Tonight I was talking to a friend, a girl who was so nervous about being at the station in a knee-length dress (with black stockings on underneath) that she called a male friend and asked him to stay on the phone with her until she boarded a train, ladies compartment, of course. I began telling her that I wanted to commute with a long, fat lathi. I would walk out of the house with the lathi held in both hands, horizontal, so that nobody came too close, and on railways bridges, I would keep whirling the lathi like a professional fighter. The image of me as a lathial-ninja was funny and we both had a good laugh about it. But I find myself lapsing into such aggressive feelings that if, one of these days, I am touched on purpose and I catch hold of the guy, god help him.
In Delhi, oddly enough, I never felt this much rage. I don't know why. Perhaps, because the harassment was of a more persistent verbal kind. Perhaps, because I rarely took buses. Perhaps, because whistling or staring or being 'proposed' is annoying but is not such an immediate physical violation like unwanted touching. Perhaps, it is just that in Bombay, all frustrations feed into each other - the violation combined with a lack of physical space and privacy, which mingles with a sickness that comes from incessant crowds and actual filth and garbage and pollution.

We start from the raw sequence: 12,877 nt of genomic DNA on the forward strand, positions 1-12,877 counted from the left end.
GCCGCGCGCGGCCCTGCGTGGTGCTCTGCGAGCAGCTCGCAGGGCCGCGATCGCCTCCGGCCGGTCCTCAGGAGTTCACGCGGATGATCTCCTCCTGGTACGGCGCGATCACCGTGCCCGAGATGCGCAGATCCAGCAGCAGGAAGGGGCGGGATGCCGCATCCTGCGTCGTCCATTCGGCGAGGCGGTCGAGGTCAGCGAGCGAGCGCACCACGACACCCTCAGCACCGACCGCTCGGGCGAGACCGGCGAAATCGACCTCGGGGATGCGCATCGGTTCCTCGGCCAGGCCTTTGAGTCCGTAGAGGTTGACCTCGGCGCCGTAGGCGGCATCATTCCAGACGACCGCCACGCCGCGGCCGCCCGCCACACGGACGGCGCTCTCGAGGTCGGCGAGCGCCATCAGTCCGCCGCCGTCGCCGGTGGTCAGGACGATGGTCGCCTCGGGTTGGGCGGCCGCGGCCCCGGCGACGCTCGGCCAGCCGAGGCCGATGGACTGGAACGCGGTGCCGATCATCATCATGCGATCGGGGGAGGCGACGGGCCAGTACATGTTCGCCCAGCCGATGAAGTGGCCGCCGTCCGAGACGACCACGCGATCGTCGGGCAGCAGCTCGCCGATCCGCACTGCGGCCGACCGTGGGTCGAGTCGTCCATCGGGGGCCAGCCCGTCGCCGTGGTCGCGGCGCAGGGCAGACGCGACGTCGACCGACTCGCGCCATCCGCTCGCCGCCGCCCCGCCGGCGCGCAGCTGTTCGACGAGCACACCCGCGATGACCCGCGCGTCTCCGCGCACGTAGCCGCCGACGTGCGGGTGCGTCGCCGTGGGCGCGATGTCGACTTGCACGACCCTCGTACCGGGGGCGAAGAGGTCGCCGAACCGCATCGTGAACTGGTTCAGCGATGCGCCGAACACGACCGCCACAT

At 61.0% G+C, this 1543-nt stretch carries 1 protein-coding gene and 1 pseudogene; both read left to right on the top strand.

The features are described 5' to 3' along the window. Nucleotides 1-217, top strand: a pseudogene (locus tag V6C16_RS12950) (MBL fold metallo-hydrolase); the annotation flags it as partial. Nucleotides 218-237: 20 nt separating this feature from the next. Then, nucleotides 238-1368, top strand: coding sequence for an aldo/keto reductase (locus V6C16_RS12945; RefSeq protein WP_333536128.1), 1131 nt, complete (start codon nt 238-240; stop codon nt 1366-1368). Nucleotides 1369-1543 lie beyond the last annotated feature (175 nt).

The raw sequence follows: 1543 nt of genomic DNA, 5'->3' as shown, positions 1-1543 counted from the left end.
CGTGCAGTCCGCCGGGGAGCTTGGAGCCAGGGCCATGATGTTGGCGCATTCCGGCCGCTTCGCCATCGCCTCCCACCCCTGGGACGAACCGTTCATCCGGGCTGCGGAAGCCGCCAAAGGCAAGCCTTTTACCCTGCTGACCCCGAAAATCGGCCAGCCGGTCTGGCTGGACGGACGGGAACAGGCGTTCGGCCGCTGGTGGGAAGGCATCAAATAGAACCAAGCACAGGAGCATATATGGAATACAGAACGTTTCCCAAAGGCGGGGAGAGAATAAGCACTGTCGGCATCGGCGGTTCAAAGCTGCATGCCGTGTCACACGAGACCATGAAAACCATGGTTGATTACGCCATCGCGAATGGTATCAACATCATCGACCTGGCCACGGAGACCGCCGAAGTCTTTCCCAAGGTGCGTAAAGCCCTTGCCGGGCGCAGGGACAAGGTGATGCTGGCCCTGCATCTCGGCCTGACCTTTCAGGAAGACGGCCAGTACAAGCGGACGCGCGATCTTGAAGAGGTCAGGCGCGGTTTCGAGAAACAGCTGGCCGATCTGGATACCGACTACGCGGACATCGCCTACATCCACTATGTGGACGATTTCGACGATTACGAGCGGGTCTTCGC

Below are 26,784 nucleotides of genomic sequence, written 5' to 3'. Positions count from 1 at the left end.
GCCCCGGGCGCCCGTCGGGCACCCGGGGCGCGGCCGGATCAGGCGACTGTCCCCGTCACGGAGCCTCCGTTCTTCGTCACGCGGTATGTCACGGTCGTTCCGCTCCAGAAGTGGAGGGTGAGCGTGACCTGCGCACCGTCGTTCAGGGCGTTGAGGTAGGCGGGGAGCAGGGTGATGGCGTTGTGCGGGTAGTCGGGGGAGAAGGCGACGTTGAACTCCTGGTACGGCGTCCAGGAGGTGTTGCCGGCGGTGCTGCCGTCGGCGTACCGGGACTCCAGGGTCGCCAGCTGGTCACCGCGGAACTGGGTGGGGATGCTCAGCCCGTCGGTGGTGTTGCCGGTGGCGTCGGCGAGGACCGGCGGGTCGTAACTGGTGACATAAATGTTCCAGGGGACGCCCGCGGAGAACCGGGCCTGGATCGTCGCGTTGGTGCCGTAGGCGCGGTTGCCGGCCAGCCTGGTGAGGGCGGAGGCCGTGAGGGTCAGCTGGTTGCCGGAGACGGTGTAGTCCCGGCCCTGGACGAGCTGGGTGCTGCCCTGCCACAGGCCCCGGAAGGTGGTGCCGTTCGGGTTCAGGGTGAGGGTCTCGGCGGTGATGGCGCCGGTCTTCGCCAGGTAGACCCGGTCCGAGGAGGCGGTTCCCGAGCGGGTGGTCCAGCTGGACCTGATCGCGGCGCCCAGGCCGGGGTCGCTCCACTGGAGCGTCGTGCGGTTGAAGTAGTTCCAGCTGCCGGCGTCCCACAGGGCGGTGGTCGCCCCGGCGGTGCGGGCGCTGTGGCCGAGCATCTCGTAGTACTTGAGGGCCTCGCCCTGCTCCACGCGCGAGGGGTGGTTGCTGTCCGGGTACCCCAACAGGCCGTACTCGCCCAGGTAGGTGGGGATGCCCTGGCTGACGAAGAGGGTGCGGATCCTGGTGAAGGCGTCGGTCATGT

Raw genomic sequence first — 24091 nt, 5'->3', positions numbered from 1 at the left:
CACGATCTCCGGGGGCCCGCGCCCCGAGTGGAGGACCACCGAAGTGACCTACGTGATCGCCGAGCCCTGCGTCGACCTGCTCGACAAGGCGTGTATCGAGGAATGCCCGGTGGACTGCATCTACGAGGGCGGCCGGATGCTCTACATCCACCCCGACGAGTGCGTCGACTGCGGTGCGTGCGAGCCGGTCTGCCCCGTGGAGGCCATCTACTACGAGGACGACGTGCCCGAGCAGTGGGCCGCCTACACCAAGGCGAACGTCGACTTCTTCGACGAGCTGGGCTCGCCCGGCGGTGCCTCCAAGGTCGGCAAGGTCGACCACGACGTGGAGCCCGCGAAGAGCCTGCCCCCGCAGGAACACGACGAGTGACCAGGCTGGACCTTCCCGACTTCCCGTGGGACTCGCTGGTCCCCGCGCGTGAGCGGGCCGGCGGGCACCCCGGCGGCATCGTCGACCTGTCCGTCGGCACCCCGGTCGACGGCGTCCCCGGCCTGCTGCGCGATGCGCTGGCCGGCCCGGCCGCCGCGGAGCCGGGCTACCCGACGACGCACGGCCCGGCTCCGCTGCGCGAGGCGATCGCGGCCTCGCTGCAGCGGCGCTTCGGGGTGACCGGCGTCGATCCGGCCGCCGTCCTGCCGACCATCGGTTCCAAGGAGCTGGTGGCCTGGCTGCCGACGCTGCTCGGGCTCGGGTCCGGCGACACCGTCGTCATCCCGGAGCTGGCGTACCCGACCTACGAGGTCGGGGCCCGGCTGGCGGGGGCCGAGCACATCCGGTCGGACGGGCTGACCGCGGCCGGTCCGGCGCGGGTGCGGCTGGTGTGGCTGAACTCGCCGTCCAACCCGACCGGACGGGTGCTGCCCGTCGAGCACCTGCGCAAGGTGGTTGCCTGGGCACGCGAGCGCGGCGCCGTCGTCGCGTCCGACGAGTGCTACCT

On the other hand, I had accepted a circumscribed lifestyle in Delhi. At least, partially. I had accepted the fact that I would not go out late at night unless somebody was going to drop me home. I had to ask friends or even reluctant friends of friends to drive an extra fifteen minutes for my sake. I refused to accept party invitations unless I was certain I could ask this of someone. I rarely spent any time alone except at cafes or bookstores, or whilst shopping, or traveling. I wore western clothes but carried a wrap or jacket if it was a strappy dress.
In Bombay, I don't have the option of being alone, but if there were empty and quiet spaces, I think I would be more open to being there. Or maybe not. After all, I begin to get nervous walking about in Fort or Parel or Nariman Point or Versova or Khar after ten at night. And it is equally true that I have been out in Delhi at midnight and felt perfectly safe, surrounded by friends, women friends, all of us dressed up and in high heels.